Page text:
Manon Miller ’21, Bhanuj Jain ’22 (president of the International Student Council), and Eri Kim ’23, getting ready for the 34th annual International Dinner.

International Student Council Feeds Mouths and Spirits with Annual Dinner

Even though this year’s International Dinner was “to-go” and virtual, campus members enjoyed good food and online company.
November 23, 2020

Traditionally held in-person in Alden Memorial, the International Dinner is a colorful buffet of food and live entertainment presented by the International House and the International Student Council. Due to the pandemic, however, presenters had to “think outside the box” on how to make this year’s dinner COVID-safe.

Turns out, “box” was part of the answer. This year’s dinner evolved into “International To Go,” featuring pre-made boxes of different foods for attendees to pick up and take home to enjoy, and prerecorded entertainment that was streamed from a YouTube playlist.   

“We had to completely revamp the event while keeping its spirit alive,” says Bhanuj Jain ’22, a physics and mathematical sciences double major and president of the International Student Council. “We didn’t always know what our limitations were because of COVID, and we ended up having to change plans multiple times.”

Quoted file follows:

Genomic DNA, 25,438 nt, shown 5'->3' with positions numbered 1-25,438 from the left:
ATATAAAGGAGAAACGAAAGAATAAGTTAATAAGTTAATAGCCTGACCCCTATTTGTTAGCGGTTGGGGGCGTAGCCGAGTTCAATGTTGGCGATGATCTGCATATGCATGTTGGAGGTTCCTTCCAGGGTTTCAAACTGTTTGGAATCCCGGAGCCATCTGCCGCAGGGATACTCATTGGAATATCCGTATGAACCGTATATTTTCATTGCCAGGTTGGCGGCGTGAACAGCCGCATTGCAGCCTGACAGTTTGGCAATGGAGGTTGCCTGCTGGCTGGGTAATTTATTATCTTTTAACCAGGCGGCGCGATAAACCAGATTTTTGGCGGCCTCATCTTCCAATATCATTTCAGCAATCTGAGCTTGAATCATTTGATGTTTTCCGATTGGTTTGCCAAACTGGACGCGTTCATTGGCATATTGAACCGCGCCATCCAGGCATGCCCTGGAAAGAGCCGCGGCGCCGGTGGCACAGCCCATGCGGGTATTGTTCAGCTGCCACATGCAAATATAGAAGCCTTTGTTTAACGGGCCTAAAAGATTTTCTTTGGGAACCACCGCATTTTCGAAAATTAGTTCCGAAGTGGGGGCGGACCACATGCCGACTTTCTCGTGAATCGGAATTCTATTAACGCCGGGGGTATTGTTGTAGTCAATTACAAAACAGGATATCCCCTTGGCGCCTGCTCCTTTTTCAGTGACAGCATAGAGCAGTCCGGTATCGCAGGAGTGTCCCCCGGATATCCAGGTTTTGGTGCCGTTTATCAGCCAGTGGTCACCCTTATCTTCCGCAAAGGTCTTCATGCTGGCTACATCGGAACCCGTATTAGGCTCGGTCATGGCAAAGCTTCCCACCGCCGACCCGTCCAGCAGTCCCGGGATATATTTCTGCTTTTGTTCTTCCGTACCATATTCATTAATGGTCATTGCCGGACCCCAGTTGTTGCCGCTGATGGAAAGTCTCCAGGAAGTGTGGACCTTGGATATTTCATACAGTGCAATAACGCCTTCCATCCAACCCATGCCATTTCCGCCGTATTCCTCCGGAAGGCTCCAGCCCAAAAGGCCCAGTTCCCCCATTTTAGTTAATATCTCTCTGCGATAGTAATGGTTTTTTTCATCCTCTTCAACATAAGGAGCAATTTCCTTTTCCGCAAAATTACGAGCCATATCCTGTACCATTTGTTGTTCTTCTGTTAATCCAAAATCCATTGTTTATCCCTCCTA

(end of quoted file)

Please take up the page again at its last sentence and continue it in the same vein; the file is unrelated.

Regardless of the challenges, the International Student Council, which is responsible for planning and hosting the dinner every year, worked with the International House and other campus partners to hold the event, now in its 34th year, on Nov. 20. Colleen Callahan-Panday, director of International Student Life, helped fill and hand out boxes that included food purchased from Worcester international restaurants, such as Momo Palace in the Worcester Public Market, Fatima’s Café on Gold Star Boulevard, and Miranda’s Bread on Shrewsbury Street in Worcester, along with items cooked by Chartwells.

“We wanted to capture the essence of our traditional buffet in our boxes,” says Callahan-Panday. “It gave me an extra warm feeling to support local restaurants, especially as some of them are struggling during the pandemic. Chartwells did a wonderful job, too, and was a huge supporter of the dinner.”


What’s On the Menu?

Each “International To Go Box” included three small appetizers, two half-portion entrees, and two small desserts. Attendees were also able to choose a meat-based box or vegetarian box when they purchased tickets to the dinner ahead of time.

The vegetarian box included:

Appetizers: Pao de queijo (Brazilian cheese bread), falafel with hummus (Middle Eastern), and vegetable momo dumplings with tomato dipping sauce (Nepalese)

Entrees: Paneer tikka masala with a side of rice (Indian) and misir wot lentil stew with fresh made injera flat bread (Ethiopian)

Desserts: Tres leches cake (Latin American), and mandazis (Kenyan fried donuts)

The meat-based box included:

Appetizers: Pao de queijo, falafel with hummus, and chicken momo dumplings with tomato dipping sauce

Entrees: Zaa’tar spiced leg of lamb (Middle Eastern) with a side of Jollof rice (Nigerian), and chicken mole with refried beans, plantains, and yellow rice (Central American)